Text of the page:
Monday, March 14, 2005

These are our friends - part 2

There was an agreement during President Bush’s visit to Europe that the vexed question of lifting the arms embargo on China should not be raised. It was all going to be sweetness and light; there was no real need for fractious disagreements.

The subject, however, will not go away. At the moment it looks like the actual decision to lift the embargo will be taken during the British presidency, which must be one of Tony Blair’s nightmares: there he will be squirming between America and Europe. Far from building bridges, he will be in the unenviable position of deepening the chasm.

In fact, this week Lord Bach the defence procurement minister is going to Washington to try to minimize whatever impact the lifting of the arms embargo may have on American attitudes to all their European allies, including Britain.

Meanwhile, France is anxious to show America that it means well …. errm …. that it does not mean too badly … well, anyhow, that it only wants to earn large sums of money and that should not bother anybody at all … oh no, just a minute … it wants to build up a European foreign policy that will stand up to America … zut alors! What do we mean, enfin?

Last week it was the French Defence Minister Michèle Alliot-Marie went to Washington, as the International Herald Tribune put it:
“….hoping to capitalize on improving trans-Atlantic relations and win some measure of support for the European Union’s plan to lift its arms embargo against China”.
If that is really how the lady reasons (and it may be a rather silly interpretation by the journalist) then she should not be allowed out on her own, let alone given the task of negotiating with anybody.

The trans-Atlantic relations are not in a particularly bad shape. As André Glucksmann said in the article I quoted in a previous posting, there are
“… the elites in France, Germany, Spain or Belgium who brashly speak for the whole of Europe”.
The problem is with the Franco-American relations and these are not precisely improving because of small matters like the proposed lifting of the arms embargo. It is because this fact is known to all and sundry that the subject was avoided during President Bush’s visit.

Meanwhile, Mme Alliot-Marie insists that lifting the embargo will not make any difference whatsoever as it “doesn't mean at all that we are going to sell more arms to China”. We are not irresponsible, she sniffs and, no doubt, shrugs in an ineffable Gallic way.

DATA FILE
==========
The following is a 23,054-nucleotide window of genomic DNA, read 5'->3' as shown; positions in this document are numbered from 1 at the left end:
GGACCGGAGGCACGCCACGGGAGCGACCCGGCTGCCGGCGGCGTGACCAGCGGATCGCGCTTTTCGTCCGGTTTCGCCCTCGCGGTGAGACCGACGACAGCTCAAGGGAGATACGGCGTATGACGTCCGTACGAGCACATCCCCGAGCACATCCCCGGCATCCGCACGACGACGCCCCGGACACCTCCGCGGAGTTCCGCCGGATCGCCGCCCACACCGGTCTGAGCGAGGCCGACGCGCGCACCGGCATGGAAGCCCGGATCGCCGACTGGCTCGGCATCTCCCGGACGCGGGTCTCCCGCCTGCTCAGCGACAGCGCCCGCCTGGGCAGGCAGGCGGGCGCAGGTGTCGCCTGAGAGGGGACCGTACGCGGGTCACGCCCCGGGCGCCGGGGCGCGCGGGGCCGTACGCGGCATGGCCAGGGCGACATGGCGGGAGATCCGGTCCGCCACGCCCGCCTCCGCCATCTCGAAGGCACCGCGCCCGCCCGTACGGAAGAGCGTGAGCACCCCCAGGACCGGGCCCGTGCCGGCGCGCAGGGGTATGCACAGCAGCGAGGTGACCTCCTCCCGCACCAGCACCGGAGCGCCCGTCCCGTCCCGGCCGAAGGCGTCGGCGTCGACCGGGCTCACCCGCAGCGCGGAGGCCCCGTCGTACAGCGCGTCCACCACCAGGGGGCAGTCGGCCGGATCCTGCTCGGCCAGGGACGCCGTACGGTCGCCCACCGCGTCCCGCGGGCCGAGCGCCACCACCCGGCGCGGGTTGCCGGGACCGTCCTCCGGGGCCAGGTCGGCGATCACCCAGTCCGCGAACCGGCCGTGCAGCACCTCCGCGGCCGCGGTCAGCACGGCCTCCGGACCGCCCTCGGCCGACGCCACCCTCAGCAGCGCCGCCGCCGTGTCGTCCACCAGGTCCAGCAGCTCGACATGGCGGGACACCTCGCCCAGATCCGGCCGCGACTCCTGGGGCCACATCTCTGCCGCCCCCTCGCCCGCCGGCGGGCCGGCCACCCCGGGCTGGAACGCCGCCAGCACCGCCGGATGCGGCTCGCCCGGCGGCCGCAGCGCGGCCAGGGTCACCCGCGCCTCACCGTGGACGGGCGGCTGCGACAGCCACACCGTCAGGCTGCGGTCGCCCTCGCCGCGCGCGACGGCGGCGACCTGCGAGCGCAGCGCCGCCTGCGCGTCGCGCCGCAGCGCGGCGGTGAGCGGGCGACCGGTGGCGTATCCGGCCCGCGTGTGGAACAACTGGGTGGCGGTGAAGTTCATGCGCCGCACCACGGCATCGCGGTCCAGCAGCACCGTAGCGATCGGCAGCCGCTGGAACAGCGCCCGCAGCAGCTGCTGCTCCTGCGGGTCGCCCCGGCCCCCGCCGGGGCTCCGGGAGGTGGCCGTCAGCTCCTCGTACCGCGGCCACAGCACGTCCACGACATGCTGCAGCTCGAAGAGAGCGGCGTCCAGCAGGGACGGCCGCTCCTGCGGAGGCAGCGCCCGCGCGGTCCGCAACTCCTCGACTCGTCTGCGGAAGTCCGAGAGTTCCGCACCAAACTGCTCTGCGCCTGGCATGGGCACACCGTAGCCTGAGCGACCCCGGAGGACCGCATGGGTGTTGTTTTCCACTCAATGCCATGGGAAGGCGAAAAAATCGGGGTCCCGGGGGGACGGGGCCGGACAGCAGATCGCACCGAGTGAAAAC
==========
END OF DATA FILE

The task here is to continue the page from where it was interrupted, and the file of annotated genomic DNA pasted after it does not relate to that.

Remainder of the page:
According to last Wednesday’s International Herald Tribune:
“The embargo prohibits arms sales to China except through special export licenses. According to the European Union, French export licenses to China were valued in 2003 at €171 million, or about $228 million - the most of any member state, and up from €105 million in 2002.”
In fact, both the French and the British governments insist, the new regime with its tougher code of conduct, that will, nevertheless, continue to be voluntary and unenforceable, will provide a better control of what goes to China.

Added to which, according to Mme Alliot-Marie, increased sales of arms to China (although, of course, they will not increase) will mean that the country will not feel the need to produce its weapons. Mme Alliot-Marie was clearly brought up to believe six impossible things before breakfast.

According to the same issue of the Trib:
“… Jiang Enshu, a spokesman for the Chinese Parliament, said his country intended to increase officially declared military spending by 12.6 percent this year to $29.9 billion, or €20 billion.”
The code of conduct, if it is to work, would need complete openness about the sales of arms and France, for one, has no intention of giving out detailed and sensitive information or sharing it with 24 other EU member states. Apart from anything else, that would inevitbaly mean that the Americans would find out what was being sold exactly.